Tutorial created by Jared Lui, Synectx Web Design/Development
Simple techniques and concepts for debugging php code when getting blank pages or errors. Includes descriptions of common errors and their causes.
This section briefly describes the 4 most important snippets of code used in debugging PHP and several concepts needed to use them correctly.
In order to fix any issue in your code you must first locate it. This is the main objective when using these tools. The following should give you an understanding of what these snippets of code do and how to use them to your advantage.
Turn on error messages for your pageSometimes rather than an error message you'll get a blank page instead of the expected results. This happens for one of two reasons. Either there is a syntax error that is causing it so it can't show you the message which sometimes happens OR you have error messages turned off.
To turn php errors on, add this code to the top of your page:
<!--?php ini_set('display_errors',0); ?-->
Know the three debugging statements.The three statements used are:
var_dump(); //takes an array or object of any type and tells you all about that object.
echo(); //writes a string to the page.
die(); //stops the code from processing.
Remember, the objective of debugging is to locate the first line of code causing the problem. Once you fix that problem you can move on to the next bug if present.
In cases where you get blank pages instead of error messages you have to locate the error(s) manually. Knowing that code executes from the top down you can use die statements to stop the code at certain points to see if the code is failing above or below it. Because there could be multiple lines with errors, it's a good idea to start at the top and work your way down as in the following example.
Below, the browser output displays a blank page. This is not the desired result however no error message is displayed and we are unable to display error messages on our server.
In Step 2 below, begin by using a die statement at the top of the page and include a word to display that shows the code is good to this point. (<!--?php die('working1'); ?-->)
Run this page in your browser and you should see the word displayed on the page. This indicates that everything above this die statement is working.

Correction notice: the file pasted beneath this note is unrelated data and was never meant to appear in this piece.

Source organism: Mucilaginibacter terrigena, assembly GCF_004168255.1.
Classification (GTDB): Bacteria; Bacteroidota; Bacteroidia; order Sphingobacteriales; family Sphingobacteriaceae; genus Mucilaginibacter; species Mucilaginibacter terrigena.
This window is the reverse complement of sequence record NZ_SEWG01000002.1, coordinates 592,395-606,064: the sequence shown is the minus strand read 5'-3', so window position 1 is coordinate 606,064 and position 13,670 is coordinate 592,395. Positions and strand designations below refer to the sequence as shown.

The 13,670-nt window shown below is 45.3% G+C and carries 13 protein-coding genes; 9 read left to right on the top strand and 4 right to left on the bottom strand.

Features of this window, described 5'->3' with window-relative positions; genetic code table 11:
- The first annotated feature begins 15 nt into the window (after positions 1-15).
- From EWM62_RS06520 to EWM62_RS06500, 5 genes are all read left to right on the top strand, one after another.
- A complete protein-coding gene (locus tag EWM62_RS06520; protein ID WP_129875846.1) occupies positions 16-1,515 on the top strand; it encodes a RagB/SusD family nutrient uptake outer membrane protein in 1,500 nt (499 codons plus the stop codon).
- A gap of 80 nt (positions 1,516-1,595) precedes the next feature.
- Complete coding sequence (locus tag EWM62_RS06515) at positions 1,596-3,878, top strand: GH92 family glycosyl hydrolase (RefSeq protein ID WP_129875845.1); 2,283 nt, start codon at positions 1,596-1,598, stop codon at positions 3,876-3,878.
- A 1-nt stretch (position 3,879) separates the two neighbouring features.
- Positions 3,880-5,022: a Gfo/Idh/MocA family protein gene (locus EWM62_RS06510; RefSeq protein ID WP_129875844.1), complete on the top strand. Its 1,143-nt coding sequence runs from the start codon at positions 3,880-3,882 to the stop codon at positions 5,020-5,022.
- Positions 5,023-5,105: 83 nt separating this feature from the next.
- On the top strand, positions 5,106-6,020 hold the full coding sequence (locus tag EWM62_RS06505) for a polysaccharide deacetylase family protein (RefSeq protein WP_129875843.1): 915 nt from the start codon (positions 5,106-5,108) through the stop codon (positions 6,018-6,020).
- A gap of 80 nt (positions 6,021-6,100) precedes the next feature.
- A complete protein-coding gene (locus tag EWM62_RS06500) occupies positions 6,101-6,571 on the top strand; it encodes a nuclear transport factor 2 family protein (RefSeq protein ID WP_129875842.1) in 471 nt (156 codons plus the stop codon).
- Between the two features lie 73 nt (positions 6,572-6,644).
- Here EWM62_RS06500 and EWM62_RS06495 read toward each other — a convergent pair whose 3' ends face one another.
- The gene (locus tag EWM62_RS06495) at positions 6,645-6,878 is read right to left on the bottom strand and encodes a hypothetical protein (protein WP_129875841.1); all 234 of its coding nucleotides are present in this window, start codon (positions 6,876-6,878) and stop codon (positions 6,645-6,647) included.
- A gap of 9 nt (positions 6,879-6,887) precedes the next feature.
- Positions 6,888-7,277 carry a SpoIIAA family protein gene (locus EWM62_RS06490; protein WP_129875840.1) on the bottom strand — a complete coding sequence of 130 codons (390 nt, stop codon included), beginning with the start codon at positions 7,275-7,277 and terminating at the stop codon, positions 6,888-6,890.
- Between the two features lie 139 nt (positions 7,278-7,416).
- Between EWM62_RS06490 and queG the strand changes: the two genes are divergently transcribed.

Now move the die statement down the page to the next set of executable code and edit the word. Using our example in Step 3, change working1 to working2. (<?php die('working2'); ?>)
Our browser output displays "working2" so this tells us that all of the code above the die statement is working correctly (lines 1-4 in the code).
The idea is to keep moving the die statement slowly down the page until you get to a point where your word does not display.
After moving the die statement ( <!--?php die('working3'); ?-->) further down the code as seen in Step 4 and running the code in the browser, the page is blank like it was in Step 1 above. This tells us that there is an error in the code above the die statement. We already know the code is fine on lines 1-4. Therefore the code is broken somewhere between lines 5-12.
You can narrow the search down by inserting the die statement between lines 8 and 9 to determine if it is above or below. You could also work your way up from 12 until you find the bad code.
Once you find the error and correct it, running the page again in the browser should display the expected results as in Step 5.
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Every web designer/developer has run into these at one time or another and after you have fixed them a time or two will know to look for them in advance or will at least begin to recognize them when they occur.
MeaningThe file or directory that is executing the code cannot access the required file it is calling for. It gives the line number in the code where it is making the call from so that you can debug it as needed.
OccurrenceThis happens most often when wizards create additional support files that have not been uploaded. It also happens when you copy and paste code and don't change paths as needed.
The solution Upload the file that is required or correct the path to the file so the executing file can access it. In the example above, the error is telling you the filename, path and line number it is being called from. You can see that in the code below. In this case the path is wrong and should be "webassist/security_assist/wa_cryptencryption.php" without the "../" in front.
MeaningIn laymen terms it means that output to the client had begun before it was ready to do so and now it cannot send the proper beginning statement. Instead, a blank space was sent so the code below the space throws errors (which can be many if there are multiples).
OccurrenceGenerally happens when using headers() to redirect and there is a blank or space above the <!--? ~ ?--> code.
The solutionRemove any blank lines or spaces between your code. Your php code should always be tight and never have space between them. In the code below line 1 is blank. Delete the blank line and the error is corrected.
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